You can exploit this same tendency in your conference presentations – include a few slides that have a lot of information packed into one visual, whether it’s a list or a graph or chart. Ideally, of course, it’s something new that you’ve originated, not a familiar or derivative visual. Here’s an example from Rand’s great talk on the future of on-site SEO:
People will snap photos or screenshot your slides and tweet this out, and those tweets will get reshared, making your whole presentation more memorable. You're hacking collective memory!
(Aside: If you're interested in Rand's presentation, Larry and I have been talking about a similar model for SEO since early last year. Here’s more on our theory of “Quality Score for organic search.”)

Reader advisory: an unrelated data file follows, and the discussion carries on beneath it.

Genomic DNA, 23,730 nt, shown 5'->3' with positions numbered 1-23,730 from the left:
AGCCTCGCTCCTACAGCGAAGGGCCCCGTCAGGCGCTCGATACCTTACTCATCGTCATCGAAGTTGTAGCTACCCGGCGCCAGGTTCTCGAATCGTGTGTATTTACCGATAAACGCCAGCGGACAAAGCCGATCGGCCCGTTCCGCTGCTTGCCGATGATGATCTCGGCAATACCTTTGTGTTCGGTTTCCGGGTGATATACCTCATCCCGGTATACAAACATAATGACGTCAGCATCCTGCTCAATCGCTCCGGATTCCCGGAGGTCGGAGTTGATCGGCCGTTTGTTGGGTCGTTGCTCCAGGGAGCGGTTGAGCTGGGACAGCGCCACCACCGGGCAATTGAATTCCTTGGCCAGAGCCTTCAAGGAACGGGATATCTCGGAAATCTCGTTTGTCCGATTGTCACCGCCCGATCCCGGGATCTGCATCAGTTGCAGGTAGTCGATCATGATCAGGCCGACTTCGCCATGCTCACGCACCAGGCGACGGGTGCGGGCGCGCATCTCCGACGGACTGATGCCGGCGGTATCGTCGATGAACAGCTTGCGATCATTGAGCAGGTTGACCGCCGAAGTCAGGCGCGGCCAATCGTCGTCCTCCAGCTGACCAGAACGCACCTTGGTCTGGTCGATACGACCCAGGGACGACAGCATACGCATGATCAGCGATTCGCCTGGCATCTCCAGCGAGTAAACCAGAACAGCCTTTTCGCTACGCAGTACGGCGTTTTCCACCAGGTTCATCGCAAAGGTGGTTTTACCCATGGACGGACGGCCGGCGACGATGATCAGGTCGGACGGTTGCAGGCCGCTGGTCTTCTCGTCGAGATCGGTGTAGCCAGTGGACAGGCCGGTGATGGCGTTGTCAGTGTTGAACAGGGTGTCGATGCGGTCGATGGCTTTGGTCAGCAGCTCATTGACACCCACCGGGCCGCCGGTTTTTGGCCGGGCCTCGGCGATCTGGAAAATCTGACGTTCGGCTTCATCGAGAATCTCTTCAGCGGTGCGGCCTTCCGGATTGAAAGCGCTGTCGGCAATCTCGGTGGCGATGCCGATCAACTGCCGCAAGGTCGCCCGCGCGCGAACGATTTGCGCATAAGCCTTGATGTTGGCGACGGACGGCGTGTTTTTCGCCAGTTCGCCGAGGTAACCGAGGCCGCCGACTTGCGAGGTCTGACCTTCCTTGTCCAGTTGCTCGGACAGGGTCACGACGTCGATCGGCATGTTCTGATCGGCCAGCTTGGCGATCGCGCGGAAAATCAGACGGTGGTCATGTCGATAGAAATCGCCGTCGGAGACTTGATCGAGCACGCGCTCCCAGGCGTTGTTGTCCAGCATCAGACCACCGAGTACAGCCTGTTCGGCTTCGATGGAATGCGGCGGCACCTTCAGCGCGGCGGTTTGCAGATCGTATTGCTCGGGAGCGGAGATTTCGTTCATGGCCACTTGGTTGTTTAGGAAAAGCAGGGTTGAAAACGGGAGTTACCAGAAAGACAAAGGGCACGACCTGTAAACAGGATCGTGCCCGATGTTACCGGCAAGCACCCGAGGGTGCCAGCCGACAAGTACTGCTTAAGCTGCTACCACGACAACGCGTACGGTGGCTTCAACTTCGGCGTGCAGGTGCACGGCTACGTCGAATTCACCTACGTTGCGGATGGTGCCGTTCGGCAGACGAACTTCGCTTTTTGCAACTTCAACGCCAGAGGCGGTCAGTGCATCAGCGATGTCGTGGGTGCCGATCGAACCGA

For those of you who missed the show, you can download all the slides here. Some of the great speakers that really stood out for me this year: Matthew Brown, Cara Harshman, Pete Meyers, Marshall Simmonds, Courtney Seiter and of course Rand Fishkin.
Were you at MozCon this year? Who was your favorite speaker? What did you write down?